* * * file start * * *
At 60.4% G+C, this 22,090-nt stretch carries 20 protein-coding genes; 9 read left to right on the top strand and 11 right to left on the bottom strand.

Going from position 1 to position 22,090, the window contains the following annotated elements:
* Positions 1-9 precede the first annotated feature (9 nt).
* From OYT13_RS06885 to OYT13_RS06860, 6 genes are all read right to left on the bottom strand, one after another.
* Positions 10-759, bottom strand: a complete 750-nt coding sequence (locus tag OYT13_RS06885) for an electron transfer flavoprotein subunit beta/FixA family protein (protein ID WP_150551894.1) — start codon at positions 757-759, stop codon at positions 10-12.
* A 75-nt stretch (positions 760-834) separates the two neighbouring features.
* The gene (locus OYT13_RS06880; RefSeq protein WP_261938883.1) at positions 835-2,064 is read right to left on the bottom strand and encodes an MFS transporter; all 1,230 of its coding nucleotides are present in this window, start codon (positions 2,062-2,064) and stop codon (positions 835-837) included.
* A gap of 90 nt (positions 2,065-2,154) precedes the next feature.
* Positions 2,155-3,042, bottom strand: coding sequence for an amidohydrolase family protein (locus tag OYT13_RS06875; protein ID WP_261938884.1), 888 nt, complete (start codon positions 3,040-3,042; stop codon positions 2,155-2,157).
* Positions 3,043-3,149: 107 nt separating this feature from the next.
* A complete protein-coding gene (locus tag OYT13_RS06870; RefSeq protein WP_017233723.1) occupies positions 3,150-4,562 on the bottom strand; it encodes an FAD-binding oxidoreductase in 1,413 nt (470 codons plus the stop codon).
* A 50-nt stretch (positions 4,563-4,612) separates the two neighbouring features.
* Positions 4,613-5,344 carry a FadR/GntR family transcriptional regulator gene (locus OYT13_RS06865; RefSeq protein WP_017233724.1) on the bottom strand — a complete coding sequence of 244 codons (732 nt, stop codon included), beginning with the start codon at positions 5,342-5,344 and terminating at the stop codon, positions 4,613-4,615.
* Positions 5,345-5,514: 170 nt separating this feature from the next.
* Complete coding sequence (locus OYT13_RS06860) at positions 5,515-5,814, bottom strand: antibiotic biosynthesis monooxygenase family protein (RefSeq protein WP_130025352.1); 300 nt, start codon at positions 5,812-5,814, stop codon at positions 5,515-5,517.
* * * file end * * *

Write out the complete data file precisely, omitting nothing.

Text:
At 60.4% G+C, this 22,090-nt stretch carries 20 protein-coding genes; 9 read left to right on the top strand and 11 right to left on the bottom strand.

Going from position 1 to position 22,090, the window contains the following annotated elements:
* Positions 1-9 precede the first annotated feature (9 nt).
* From OYT13_RS06885 to OYT13_RS06860, 6 genes are all read right to left on the bottom strand, one after another.
* Positions 10-759, bottom strand: a complete 750-nt coding sequence (locus tag OYT13_RS06885) for an electron transfer flavoprotein subunit beta/FixA family protein (protein ID WP_150551894.1) — start codon at positions 757-759, stop codon at positions 10-12.
* A 75-nt stretch (positions 760-834) separates the two neighbouring features.
* The gene (locus OYT13_RS06880; RefSeq protein WP_261938883.1) at positions 835-2,064 is read right to left on the bottom strand and encodes an MFS transporter; all 1,230 of its coding nucleotides are present in this window, start codon (positions 2,062-2,064) and stop codon (positions 835-837) included.
* A gap of 90 nt (positions 2,065-2,154) precedes the next feature.
* Positions 2,155-3,042, bottom strand: coding sequence for an amidohydrolase family protein (locus tag OYT13_RS06875; protein ID WP_261938884.1), 888 nt, complete (start codon positions 3,040-3,042; stop codon positions 2,155-2,157).
* Positions 3,043-3,149: 107 nt separating this feature from the next.
* A complete protein-coding gene (locus tag OYT13_RS06870; RefSeq protein WP_017233723.1) occupies positions 3,150-4,562 on the bottom strand; it encodes an FAD-binding oxidoreductase in 1,413 nt (470 codons plus the stop codon).
* A 50-nt stretch (positions 4,563-4,612) separates the two neighbouring features.
* Positions 4,613-5,344 carry a FadR/GntR family transcriptional regulator gene (locus OYT13_RS06865; RefSeq protein WP_017233724.1) on the bottom strand — a complete coding sequence of 244 codons (732 nt, stop codon included), beginning with the start codon at positions 5,342-5,344 and terminating at the stop codon, positions 4,613-4,615.
* Positions 5,345-5,514: 170 nt separating this feature from the next.
* Complete coding sequence (locus OYT13_RS06860) at positions 5,515-5,814, bottom strand: antibiotic biosynthesis monooxygenase family protein (RefSeq protein WP_130025352.1); 300 nt, start codon at positions 5,812-5,814, stop codon at positions 5,515-5,517.